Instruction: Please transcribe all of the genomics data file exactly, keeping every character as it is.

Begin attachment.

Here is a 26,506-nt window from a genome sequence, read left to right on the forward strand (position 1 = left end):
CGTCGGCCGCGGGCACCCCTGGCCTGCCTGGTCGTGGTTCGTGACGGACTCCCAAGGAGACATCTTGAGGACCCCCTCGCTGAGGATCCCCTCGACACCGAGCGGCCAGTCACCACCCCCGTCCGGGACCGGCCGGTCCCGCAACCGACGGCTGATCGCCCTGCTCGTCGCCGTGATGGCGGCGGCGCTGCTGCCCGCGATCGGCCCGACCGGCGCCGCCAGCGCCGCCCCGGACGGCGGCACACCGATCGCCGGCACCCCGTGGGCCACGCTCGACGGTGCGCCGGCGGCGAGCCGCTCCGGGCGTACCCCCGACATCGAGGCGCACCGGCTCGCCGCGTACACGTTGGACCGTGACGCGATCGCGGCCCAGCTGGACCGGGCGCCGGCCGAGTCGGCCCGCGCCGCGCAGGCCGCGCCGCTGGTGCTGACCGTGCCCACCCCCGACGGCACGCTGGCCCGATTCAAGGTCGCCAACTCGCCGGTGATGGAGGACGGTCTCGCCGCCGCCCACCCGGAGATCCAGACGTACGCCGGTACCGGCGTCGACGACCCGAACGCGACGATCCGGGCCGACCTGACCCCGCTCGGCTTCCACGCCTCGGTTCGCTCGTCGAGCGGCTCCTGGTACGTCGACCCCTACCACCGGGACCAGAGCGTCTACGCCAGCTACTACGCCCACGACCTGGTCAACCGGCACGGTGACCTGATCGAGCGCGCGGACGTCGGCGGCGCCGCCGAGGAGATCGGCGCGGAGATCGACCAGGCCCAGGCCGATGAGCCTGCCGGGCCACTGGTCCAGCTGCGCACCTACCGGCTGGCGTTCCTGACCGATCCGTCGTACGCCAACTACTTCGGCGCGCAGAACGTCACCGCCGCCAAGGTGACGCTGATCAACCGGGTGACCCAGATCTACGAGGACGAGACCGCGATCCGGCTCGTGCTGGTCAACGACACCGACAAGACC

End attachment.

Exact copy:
Here is a 26,506-nt window from a genome sequence, read left to right on the forward strand (position 1 = left end):
CGTCGGCCGCGGGCACCCCTGGCCTGCCTGGTCGTGGTTCGTGACGGACTCCCAAGGAGACATCTTGAGGACCCCCTCGCTGAGGATCCCCTCGACACCGAGCGGCCAGTCACCACCCCCGTCCGGGACCGGCCGGTCCCGCAACCGACGGCTGATCGCCCTGCTCGTCGCCGTGATGGCGGCGGCGCTGCTGCCCGCGATCGGCCCGACCGGCGCCGCCAGCGCCGCCCCGGACGGCGGCACACCGATCGCCGGCACCCCGTGGGCCACGCTCGACGGTGCGCCGGCGGCGAGCCGCTCCGGGCGTACCCCCGACATCGAGGCGCACCGGCTCGCCGCGTACACGTTGGACCGTGACGCGATCGCGGCCCAGCTGGACCGGGCGCCGGCCGAGTCGGCCCGCGCCGCGCAGGCCGCGCCGCTGGTGCTGACCGTGCCCACCCCCGACGGCACGCTGGCCCGATTCAAGGTCGCCAACTCGCCGGTGATGGAGGACGGTCTCGCCGCCGCCCACCCGGAGATCCAGACGTACGCCGGTACCGGCGTCGACGACCCGAACGCGACGATCCGGGCCGACCTGACCCCGCTCGGCTTCCACGCCTCGGTTCGCTCGTCGAGCGGCTCCTGGTACGTCGACCCCTACCACCGGGACCAGAGCGTCTACGCCAGCTACTACGCCCACGACCTGGTCAACCGGCACGGTGACCTGATCGAGCGCGCGGACGTCGGCGGCGCCGCCGAGGAGATCGGCGCGGAGATCGACCAGGCCCAGGCCGATGAGCCTGCCGGGCCACTGGTCCAGCTGCGCACCTACCGGCTGGCGTTCCTGACCGATCCGTCGTACGCCAACTACTTCGGCGCGCAGAACGTCACCGCCGCCAAGGTGACGCTGATCAACCGGGTGACCCAGATCTACGAGGACGAGACCGCGATCCGGCTCGTGCTGGTCAACGACACCGACAAGACC